100 miles is a long way.

I’m going to give you an inside glance, as I prepare mentally and physically for my first 100 race. Please note, I did not say my last! 100 miles is a L O N G way, even in a car. I’m preparing to tackle this distance with the help of my mind and body and stomach. I realize that my stomach is part of my body, but I separate it because it is a vital part of my training. 

When my foot first hit the trail in 2013 I had NO desire to run 100 miles.

DESIRES CHANGE.

I do not believe there is a specific path to follow before a 100 mile race, i.e. run (2) 50K, (3) 50s, (1) 100K. There is just not a formula. And, you may never choose to run 50 miles or 100 miles. For me? It has taken me at least 3 years to get to my current level of fitness to even entertain a 100 mile race. 

Where do I start? I choose a race, by location and challenge. This does not have to be a “safe” choice. This is where I balance my “affinity for risk” with “challenge”. I chose Pine to Palm.

“-. . . affinity for risk in endurance sports typically increases with experience, which consequently helps make more challenging events increasingly achievable.”

-Jason Koop with Jim Rutberg, “Training Essentials For Ultrarunning.”

 Next? I create a training plan. I chose the blueprint of a plan from “Relentless Forward Progress” by Bryan Powell. I add miles, track work, tempo running, treadmill hiking, hill running and gym work. I add a new element to each training plan that I write to each year that I train for trail races, with intention. Side note–I’d love to design a plan for YOU! 

I also seek out the advice of a network of runners who are several levels ahead of me in experience and skill. I do not always use their advice. Again, this is a balance of “affinity for risk” with “challenge”. 

When I began training for Ultras, my primary focus was my long run. . . I needed to balance my weekly mileage so that I could FINISH my long run! That is no longer the most important portion of training for me. Now, my focus has switched to the middle distance training runs, 12-18 miles. I focus on adding speed, intensity and hill work to these. 

Is it doable? In longer races, 50-100 distance, I sit down with the elevation map to create my potential outcome(s). Rather than estimate my pace(s) aid station to aid station, I estimate my pace(s) based on the climbs, up and down. I start with my “A” time. If all things play out perfectly, this will be my time. Funny, I hold my breath until I reach the end! I am thrilled when my estimations get me in under the overall cutoff time! Side note–I can sit down with YOU and write a successful outcome!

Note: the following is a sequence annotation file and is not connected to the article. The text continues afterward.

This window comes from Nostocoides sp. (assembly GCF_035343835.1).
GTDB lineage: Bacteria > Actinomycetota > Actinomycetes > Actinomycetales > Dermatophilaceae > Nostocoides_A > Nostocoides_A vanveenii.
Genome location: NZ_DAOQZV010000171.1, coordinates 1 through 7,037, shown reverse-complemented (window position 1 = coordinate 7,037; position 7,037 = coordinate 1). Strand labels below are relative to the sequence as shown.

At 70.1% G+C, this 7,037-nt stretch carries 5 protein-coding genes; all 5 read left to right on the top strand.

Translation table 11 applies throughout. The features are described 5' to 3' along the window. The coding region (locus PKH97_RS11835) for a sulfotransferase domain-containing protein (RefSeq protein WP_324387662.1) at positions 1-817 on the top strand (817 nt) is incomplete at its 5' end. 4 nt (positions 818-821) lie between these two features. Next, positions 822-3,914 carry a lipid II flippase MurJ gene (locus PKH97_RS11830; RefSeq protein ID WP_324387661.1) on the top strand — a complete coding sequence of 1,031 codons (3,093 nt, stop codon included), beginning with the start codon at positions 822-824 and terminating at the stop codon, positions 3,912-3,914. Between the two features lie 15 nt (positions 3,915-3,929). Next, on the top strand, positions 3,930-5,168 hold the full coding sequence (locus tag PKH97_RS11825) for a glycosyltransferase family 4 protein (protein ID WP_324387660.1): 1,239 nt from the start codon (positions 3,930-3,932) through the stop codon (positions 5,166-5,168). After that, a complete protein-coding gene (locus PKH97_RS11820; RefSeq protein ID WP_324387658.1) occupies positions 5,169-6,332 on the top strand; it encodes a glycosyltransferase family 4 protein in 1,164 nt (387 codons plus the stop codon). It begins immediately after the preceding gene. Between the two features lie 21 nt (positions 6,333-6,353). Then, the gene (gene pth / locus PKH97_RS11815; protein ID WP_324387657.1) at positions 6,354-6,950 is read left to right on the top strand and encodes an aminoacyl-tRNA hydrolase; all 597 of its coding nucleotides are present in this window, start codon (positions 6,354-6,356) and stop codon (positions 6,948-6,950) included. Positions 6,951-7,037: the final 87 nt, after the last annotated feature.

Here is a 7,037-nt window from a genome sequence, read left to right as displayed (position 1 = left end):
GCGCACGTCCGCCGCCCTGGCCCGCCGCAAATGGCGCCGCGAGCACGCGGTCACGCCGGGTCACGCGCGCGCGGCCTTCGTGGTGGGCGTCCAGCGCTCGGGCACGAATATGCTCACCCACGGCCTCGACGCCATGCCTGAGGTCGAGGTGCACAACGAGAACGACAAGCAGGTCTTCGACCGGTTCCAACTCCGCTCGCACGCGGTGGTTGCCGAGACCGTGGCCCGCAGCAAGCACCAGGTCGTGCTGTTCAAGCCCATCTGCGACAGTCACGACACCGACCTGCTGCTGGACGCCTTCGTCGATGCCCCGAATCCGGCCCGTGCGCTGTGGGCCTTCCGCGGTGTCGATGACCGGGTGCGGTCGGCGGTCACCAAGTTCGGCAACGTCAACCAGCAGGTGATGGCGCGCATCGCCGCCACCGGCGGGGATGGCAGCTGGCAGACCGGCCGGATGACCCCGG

Pacer(s) and crew: I hope to have 4-6 ladies on my crew and two pacers. I sent out an email to a group of strong running ladies to see who might be interested. I was BLESSED to have a good reply. Seeing their faces, getting hugs, getting encouragement will do a lot for me as I run/walk 100 miles. Their presence will be invaluable.

Execution: I do not always follow my plan to the exact detail and I do not think you have to either. There are many days and weeks to a training plan. They all build on one another. I have learned through injury and exhaustion that if I miss training time, it WILL NOT make or break my desired outcome. The last two races that I trained for, I had several 8 day  blocks of time that I was not running due to injury. It DID NOT cause any training setback. I DID NOT have to change my desired outcome. 

What’s new this time? Each training cycle, I like to add something new. This time, I hired a trainer to work with me twice a week in the gym, Greg Swafford with AthletIQ. I call it an experiment of one. Per the advice of my coach, Sonja Friend-Uhl, I will work 4 weeks in the gym and 3 weeks on core. I’ll continue to rotate until taper week! Excited to see the results on September 9-10. 

To perform at a champion’s level, let the butterflies fly in formation!

-Jim Afremouw, PhD, “The Champion’s Mind.

But there are always ways to prepare the mind so that fun will come more readily. For instance, if you approach sport too seriously, if you can’t occasionally see the humor of some of its aspects, you might be missing some its most joyful aspects.

-Susan A. Jackson, Mihaly Csikszentmihalyi, “Flow in Sports“.

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